NBA teams that keep focused on their game thriving in the bubble

In the hallways outside the convention center ballroom that the NBA has turned into a practice court, Boston coach Brad Stevens swatted away a question like he was Bam Adebayo waiting for Jayson Tatum.

Down 1-0 to Miami, the reporter wondered, could his young core of Tatum, Jaylen Brown and Marcus Smart play with even more confidence knowing that they had been tested in meaningful playoff games long before the birth of this bubble.

“I think that all that stuff is helpful but you know, when the ball tips off tomorrow, probably meaningless. You’ve just got to play well tomorrow,” he said dryly. “None of the stuff you’ve lived in the past matters. None of the stuff that you dream of in the future matters. It’s just about what you need to do on this possession right now. I know that sounds cliché, but that’s really the only way to go through these things. Two years ago, we kept saying there was a power of naiveté. So now we don’t have that. So, whatever.

“Spin it however we want to. We’ve just got to play well tomorrow.”

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Simplicity is a bit of a theme here inside the NBA bubble, where days repeat like the chorus of an annoying song. Finding it is tough, staying with it even harder and bouncing in and out of complexities a must.

“There’s nothing to do here,” a clearly sullen Dwight Howard said after the Lakers wrapped their first practice preparing for the Denver Nuggets.

There’s only basketball, and for those truly invested, it can be wonderful. Before his team exited the bubble, Toronto coach Nick Nurse, the NBA’s Coach of the Year, said he loved it. He played music, rode a bike around campus in the Florida sunshine and he got to compete and coach basketball games every other day.

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Consider who Nurse is, though – someone who loves basketball so much that he spent much of his adult life chasing it around gyms in England, Belgium and America’s minor leagues. That hustle was rewarded Tuesday with a multi-year extension with the Raptors.

The bubble can be an immersive basketball experience if you want it to be, and the teams that are left have bought into it. They’ve been adept at promoting social justice while still playing, about being heard but still performing.

Howard’s mood notwithstanding, the Lakers are typically a joyful group of people on the court. For the portion of practice open to the media on Wednesday, LeBron James, Anthony Davis and Quinn Cook competed in a shooting contest with assistant coach Jason Kidd and general manager Rob Pelinka grabbing rebounds.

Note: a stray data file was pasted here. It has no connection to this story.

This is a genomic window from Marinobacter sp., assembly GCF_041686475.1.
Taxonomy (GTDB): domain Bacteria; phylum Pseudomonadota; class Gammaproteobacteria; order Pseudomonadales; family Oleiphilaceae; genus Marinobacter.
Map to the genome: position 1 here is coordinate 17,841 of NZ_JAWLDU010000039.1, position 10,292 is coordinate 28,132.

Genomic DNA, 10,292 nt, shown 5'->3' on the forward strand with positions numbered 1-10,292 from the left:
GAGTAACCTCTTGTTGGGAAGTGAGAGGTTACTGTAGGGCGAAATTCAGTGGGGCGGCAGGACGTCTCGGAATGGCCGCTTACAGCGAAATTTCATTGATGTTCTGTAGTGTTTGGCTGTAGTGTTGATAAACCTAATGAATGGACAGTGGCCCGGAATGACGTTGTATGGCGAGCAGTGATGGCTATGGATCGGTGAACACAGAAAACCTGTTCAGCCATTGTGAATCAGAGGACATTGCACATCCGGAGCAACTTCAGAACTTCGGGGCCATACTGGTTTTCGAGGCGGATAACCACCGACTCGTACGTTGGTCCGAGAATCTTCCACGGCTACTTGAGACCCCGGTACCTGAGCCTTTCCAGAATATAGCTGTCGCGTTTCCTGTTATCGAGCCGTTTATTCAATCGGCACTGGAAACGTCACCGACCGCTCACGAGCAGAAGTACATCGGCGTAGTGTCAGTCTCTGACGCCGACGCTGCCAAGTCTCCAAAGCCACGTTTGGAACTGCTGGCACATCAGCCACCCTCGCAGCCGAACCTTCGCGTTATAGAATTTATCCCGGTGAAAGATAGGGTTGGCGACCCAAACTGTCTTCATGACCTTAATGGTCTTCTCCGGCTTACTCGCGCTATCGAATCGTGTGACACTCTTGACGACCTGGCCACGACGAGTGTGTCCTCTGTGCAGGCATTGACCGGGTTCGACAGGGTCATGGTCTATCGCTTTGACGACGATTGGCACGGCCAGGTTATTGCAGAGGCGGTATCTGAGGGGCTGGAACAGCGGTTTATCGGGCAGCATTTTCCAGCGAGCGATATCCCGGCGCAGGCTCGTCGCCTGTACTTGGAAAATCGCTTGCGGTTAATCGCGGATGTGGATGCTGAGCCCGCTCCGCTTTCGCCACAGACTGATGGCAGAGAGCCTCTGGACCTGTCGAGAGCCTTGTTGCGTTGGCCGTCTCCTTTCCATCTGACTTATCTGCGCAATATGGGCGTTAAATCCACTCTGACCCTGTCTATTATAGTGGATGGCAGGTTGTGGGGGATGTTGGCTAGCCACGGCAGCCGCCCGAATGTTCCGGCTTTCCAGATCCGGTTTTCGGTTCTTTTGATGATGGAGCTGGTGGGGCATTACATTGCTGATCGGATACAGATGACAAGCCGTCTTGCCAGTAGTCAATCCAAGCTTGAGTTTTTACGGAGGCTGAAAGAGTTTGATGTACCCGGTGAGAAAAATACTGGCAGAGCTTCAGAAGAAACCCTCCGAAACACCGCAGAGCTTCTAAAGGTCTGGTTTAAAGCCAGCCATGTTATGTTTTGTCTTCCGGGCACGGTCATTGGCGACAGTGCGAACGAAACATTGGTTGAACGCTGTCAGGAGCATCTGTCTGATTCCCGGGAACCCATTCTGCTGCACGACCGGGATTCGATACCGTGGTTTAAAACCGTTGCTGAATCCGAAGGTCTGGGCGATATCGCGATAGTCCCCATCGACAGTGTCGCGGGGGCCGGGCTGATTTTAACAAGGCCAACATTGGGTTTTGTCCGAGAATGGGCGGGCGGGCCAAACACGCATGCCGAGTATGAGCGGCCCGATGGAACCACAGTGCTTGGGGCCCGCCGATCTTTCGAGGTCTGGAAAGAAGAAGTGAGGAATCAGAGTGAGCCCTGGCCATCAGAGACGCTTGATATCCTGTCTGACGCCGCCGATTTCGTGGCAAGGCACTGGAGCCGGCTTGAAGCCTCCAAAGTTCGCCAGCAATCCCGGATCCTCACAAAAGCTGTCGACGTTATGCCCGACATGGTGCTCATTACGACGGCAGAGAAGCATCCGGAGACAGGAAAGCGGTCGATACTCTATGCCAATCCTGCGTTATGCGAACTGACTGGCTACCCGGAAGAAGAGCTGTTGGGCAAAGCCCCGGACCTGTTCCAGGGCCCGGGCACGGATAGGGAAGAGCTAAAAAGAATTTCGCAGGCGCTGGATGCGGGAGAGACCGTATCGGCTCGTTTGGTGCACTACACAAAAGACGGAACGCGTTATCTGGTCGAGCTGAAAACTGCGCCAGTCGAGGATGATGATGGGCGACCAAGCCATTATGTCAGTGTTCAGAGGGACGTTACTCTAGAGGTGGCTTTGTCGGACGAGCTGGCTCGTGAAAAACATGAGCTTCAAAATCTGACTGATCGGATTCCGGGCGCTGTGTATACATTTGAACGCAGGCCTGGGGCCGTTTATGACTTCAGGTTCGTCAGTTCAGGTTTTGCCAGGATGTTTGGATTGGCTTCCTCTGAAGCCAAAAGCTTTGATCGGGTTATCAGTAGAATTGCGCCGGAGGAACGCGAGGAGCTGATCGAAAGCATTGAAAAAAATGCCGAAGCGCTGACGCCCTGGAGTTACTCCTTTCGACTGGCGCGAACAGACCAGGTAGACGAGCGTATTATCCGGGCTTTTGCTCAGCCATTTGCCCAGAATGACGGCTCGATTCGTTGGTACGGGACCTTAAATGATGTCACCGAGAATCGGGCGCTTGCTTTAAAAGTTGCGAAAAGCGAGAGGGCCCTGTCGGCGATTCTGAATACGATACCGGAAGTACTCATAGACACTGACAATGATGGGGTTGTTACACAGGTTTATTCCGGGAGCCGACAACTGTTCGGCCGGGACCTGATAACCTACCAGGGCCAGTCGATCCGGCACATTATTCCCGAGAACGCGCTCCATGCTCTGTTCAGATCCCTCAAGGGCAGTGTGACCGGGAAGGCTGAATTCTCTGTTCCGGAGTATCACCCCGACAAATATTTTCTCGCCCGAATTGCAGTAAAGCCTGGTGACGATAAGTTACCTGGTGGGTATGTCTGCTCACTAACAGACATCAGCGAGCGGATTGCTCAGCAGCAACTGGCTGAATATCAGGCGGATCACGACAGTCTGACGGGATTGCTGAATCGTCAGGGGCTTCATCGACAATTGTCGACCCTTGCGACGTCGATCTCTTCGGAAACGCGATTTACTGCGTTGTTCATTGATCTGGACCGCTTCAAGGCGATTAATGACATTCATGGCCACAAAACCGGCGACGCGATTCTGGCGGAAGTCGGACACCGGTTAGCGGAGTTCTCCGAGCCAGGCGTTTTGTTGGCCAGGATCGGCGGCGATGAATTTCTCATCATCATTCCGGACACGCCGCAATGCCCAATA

Wednesday, Brown threaded that needle perfectly, delivering passionate remarks about Breonna Taylor and the settlement her family reached in between questions about foul trouble and the Celtics’ late-game offense.

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“I think that ‘reform’ is a word that we use a lot and we want to constantly see reform, but we’ve been saying that for a long time, to be honest. We’ve been saying it for years,” Brown said. “If I wanted to reform my house, I might upgrade my kitchen. I might change my garage. I might even do something outside. But it doesn’t change — the house is still the same.

“So I think we need to start using different words other than reform because reform is not the right energy, I think, that we are trying to convey. I think that if we use ‘create,’ ‘dismantle’ and things like that, words that we should maybe use, because it’s obvious that this incrementalism in this system has just been stringing us along.”

That’s how a lot of this has gone – players talking about injustice in one breath and ball movement in another as they try to keep focus on what truly matters outside of the bubble while making sure their competing inside it.

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No team has embraced that attitude quite like the Heat.

“I want to make sure that we all stay as present as possible,” Miami coach Erik Spoelstra said. “This is such an extraordinary time and opportunity. We do have a lot of different personalities with this group, but we share the same values about competition. Guys are very serious about their approach to competition and competing.”

Maybe that’s the secret, to just try and play, to forget gimmicks and piped-in crowd noise and just go hoop.

“At the end of the day it’s just guys playing in between those lines and who executes better and who plays the whole 48 or 53 or 58 minutes,” Stevens said. “Or however long it takes.”

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